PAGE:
Huawei's HarmonyOS, Not Anymore Exclusive To Huawei Devices


No Chinese company can be safe from the U.S. trade sanction. And Huawei is one of the few that knows this very well.

Ever since the U.S. administration put an export ban on Chinese companies, Huawei as one of the largest, has experienced continuous threats to its mobile business, especially since many parts of its products, both hardware and software, come from the U.S.

Huawei has been making claims that it didn't really need Android, and could start its own operating system if it needed to.

It was during this time that the company announced 'HarmonyOS', its very first home-grown mobile operating system that can operate without depending on Google's Android.

For years since then, the Chinese manufacturing giant works on the operating system, improving it in the hopes to free itself from Google's grip.


Huawei aims to do this using what it calls the Huawei Mobile Services. Or also called HMS, it's Huawei's replacement for Google Mobile Services (GMS).

Ever since Huawei lost access to GMS, the Chinese company's develops the HMS as a core service for its devices that couldn't use Google's version of Android.

There have been reports that HarmonyOS will focus on the Internet of Things. This effectively promotes Internet of Things connectivity. But since HarmonyOS is an open-source project just like Android, Huawei opens the chance for other manufacturers to use the operating system.

And this chance couldn't arrive at a better time.

Since the U.S. placed its sanctions, Chinese companies are becoming increasingly uncomfortable in using U.S. products. As a result, a number of Chinese companies are starting to see Huawei's solution as an alternative.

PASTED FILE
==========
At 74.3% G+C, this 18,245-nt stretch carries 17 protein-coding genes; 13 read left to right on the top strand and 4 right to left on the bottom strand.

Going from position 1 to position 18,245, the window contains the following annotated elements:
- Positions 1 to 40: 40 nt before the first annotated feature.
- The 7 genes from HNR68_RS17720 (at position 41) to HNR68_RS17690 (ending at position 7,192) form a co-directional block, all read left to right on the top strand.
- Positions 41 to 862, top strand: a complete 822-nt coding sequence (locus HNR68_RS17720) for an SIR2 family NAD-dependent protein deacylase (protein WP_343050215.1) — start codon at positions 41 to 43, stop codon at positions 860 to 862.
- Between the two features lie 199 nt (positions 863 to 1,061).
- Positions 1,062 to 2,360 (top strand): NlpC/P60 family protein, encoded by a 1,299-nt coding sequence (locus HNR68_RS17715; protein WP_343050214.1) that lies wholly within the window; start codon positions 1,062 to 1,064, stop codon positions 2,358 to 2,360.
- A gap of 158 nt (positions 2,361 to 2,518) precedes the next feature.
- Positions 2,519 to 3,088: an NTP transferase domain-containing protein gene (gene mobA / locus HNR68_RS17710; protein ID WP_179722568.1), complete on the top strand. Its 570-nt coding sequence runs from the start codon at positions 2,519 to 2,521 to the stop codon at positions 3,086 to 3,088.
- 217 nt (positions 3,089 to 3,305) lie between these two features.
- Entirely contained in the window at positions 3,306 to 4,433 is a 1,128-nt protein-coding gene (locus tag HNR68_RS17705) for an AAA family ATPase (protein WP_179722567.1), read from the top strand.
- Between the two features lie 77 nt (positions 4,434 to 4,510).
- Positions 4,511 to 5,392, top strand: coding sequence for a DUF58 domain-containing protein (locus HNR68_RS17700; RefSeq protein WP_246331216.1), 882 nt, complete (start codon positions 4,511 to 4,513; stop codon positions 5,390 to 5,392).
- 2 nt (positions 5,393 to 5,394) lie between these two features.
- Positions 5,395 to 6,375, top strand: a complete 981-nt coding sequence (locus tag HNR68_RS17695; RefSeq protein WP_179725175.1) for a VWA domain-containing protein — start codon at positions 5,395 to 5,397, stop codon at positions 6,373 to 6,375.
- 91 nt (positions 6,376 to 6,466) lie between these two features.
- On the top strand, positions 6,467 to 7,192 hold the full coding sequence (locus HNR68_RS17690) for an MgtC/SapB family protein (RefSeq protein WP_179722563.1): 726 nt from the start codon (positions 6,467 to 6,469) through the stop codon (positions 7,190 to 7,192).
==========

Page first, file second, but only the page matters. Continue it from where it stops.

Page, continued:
And here, Meizu becomes the first to place an interest in adopting Huawei's HarmonyOS.

According to a staff member of Huawei @秋叶梓洛 (Akiba Ziluo), “Meizu will access Huawei’s HMS Core service capabilities. Meizu devices will provide support for users who integrate HMS Core through Huawei Mobile Service”.

Meizu 18 Pro
The 18 Pro, the smartphone from Meizu that was launched in March 2021. The phone is powered by Android 10 out of the box, with Flyme 9 skin on top of it. (Credit: GSMArena)

While Meizu is the first, many other Chinese manufacturers are watching the progress of HarmonyOS. But before any of them can use HarmonyOS, there are more works to be done.

At this time, the operating system is only built for Huawei's devices. But with a shift in strategy, Huawei released the HarmonyOS Beta3.0 for developers.

According to reports, the version has a 'super terminal' function, which allows users to automatically connect to all nearby Huawei mobile phones, batteries, tablets, speakers, computers, and cameras. But not just that, as it also allows users to connect to other smart devices that also use HarmonyOS.

The reports suggest that the feature is part of Huawei’s “multi-end collaboration and multi-end circulation” feature in the HarmonyOS.

As for Meizu, reports said that the manufacturer is getting ready for its first taste of HarmonyOS through HMS Core version 5.0, which has capabilities that cover seven areas, including App Services, Graphics, Media, Artificial Intelligence (AI), Smart Device, Security, and System..

It should be noted that at this time, it is unknown if Meizu is actually planning on using Huawei’s proprietary services.

At this date, both companies have yet to make any official announce about this news.

Further reading: Apple's IPhone 12 Is The Best Smartphone In The World, Said Huawei CEO